KK: It varies a little between tribes, but it basically means “Wise Little Raccoon”. If you want wisdom from a totem animal, you might want to start with that raccoon… they’re seen as generous protectors. A raccoon isn’t greedy, it won’t fight for food, but it does look out for the other members of its group before taking anything for itself. Its medicine (or lesson) is that we help those in need. But not to where they depend on us, because that would weaken them. What do you think, wise little raccoon?
M: I didn’t know anything about totem animals…just totem poles!
KK: Well, totem beliefs are held by many Native Americans, and totem poles honor those creatures that guide us. The raccoon is your namesake, but you also like music, right?
M: Um-hmm. I sing and play flute.
KK: You might have a totem animal for your music – like a bird. Stay open and listen… your guides will come to you. Do you know the word “holistic”?
M: It’s food and stuff that’s good for you.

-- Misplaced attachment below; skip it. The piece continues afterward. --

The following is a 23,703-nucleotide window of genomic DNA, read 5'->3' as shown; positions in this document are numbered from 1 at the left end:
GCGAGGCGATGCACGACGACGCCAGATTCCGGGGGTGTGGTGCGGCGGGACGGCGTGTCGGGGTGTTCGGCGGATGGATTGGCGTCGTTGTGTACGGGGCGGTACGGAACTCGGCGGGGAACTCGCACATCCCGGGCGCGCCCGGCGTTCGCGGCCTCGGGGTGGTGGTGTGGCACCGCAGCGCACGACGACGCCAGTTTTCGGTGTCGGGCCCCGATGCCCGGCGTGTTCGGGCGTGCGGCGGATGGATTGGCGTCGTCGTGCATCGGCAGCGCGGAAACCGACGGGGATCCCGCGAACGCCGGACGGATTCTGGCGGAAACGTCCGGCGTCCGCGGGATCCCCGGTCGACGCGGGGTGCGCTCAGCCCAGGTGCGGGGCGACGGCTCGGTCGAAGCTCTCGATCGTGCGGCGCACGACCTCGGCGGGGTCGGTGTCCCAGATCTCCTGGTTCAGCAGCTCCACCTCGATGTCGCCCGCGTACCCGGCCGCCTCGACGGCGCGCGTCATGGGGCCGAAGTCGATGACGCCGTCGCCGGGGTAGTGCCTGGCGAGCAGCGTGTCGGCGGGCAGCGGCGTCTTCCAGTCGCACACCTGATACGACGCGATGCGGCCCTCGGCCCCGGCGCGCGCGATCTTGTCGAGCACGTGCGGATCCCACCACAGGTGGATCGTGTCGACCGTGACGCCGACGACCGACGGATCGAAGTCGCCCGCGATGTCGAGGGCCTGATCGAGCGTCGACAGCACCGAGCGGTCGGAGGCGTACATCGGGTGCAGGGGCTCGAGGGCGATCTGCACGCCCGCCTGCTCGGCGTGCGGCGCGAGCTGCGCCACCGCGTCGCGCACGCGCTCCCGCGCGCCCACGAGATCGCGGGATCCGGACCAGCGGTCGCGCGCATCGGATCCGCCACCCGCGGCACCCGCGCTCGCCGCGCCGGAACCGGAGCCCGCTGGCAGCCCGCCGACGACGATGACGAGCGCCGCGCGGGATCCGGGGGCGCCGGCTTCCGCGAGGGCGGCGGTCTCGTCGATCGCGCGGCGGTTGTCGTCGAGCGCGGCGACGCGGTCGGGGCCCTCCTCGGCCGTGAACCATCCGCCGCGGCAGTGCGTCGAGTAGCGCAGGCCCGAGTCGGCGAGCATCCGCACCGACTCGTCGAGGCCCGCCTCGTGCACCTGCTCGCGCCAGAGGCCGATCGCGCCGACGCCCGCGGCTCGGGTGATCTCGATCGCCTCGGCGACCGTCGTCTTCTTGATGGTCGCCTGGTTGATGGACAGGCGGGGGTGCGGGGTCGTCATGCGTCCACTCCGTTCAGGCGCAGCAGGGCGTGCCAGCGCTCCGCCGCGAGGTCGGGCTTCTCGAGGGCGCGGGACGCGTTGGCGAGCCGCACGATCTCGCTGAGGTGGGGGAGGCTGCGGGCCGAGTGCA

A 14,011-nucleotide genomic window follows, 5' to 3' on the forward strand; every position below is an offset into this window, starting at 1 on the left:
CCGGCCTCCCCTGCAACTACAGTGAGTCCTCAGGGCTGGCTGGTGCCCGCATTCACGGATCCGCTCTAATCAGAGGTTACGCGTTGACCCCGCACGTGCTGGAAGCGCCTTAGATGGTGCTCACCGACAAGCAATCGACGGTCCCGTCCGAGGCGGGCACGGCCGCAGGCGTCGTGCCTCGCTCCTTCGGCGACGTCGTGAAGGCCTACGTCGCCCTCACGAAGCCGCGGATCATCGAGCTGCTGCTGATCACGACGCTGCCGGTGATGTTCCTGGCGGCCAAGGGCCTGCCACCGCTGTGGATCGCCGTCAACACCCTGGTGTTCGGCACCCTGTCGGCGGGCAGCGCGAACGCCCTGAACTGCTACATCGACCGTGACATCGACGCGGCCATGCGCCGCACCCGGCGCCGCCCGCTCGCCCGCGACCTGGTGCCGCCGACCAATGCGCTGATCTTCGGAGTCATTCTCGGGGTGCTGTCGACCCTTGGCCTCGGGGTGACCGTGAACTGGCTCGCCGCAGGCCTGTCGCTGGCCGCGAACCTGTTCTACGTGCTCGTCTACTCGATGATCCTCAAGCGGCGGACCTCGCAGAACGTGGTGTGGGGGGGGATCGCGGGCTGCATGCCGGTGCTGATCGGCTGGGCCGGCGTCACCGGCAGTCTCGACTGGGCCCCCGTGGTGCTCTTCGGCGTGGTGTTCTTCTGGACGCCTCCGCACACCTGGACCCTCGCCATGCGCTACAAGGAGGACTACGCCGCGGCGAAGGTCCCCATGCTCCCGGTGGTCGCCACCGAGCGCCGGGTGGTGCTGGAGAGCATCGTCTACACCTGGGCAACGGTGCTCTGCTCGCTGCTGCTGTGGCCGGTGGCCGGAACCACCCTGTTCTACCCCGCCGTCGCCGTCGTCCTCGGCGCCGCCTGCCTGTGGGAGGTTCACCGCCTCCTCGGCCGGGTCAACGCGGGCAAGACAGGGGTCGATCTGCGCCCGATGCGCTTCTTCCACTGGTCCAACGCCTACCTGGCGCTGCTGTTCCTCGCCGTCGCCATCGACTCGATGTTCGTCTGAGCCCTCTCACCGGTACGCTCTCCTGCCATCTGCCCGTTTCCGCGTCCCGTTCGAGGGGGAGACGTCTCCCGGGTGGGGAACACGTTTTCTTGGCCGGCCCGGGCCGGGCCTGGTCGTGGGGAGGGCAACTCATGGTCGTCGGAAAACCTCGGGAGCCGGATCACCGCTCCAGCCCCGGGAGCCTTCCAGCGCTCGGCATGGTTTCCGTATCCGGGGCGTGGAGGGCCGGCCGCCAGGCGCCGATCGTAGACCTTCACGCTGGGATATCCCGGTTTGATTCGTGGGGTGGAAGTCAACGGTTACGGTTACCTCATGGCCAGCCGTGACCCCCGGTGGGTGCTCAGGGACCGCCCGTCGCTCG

KK: Right. And it’s good for you because it’s simple…natural…like Native American life. There’s almost no difference between sacred and secular, or between spirituality, music, art, dance, or living life. They’re all part of the same thing – our path. And we honor the Creator by the way we walk that path. Make sense?
KK: Let’s check out the music of North American Indians – including Canada. All the music comes down through oral tradition – nothing was written down. Like the Native American tribes themselves, there are basically six separate regions of music in North America. Remember, there aren’t any “border lines” – but we’ll get the general idea of those regions. How’s your geography?
M: Not bad, but I don’t know Canada very well.